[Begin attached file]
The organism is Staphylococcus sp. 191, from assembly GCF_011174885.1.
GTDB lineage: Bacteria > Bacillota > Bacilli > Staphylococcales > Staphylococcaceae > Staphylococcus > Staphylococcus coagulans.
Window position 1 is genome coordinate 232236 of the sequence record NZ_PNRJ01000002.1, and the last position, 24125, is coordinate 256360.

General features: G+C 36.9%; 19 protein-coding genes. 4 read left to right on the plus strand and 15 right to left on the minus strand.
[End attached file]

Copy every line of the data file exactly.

The organism is Staphylococcus sp. 191, from assembly GCF_011174885.1.
GTDB lineage: Bacteria > Bacillota > Bacilli > Staphylococcales > Staphylococcaceae > Staphylococcus > Staphylococcus coagulans.
Window position 1 is genome coordinate 232236 of the sequence record NZ_PNRJ01000002.1, and the last position, 24125, is coordinate 256360.

General features: G+C 36.9%; 19 protein-coding genes. 4 read left to right on the plus strand and 15 right to left on the minus strand.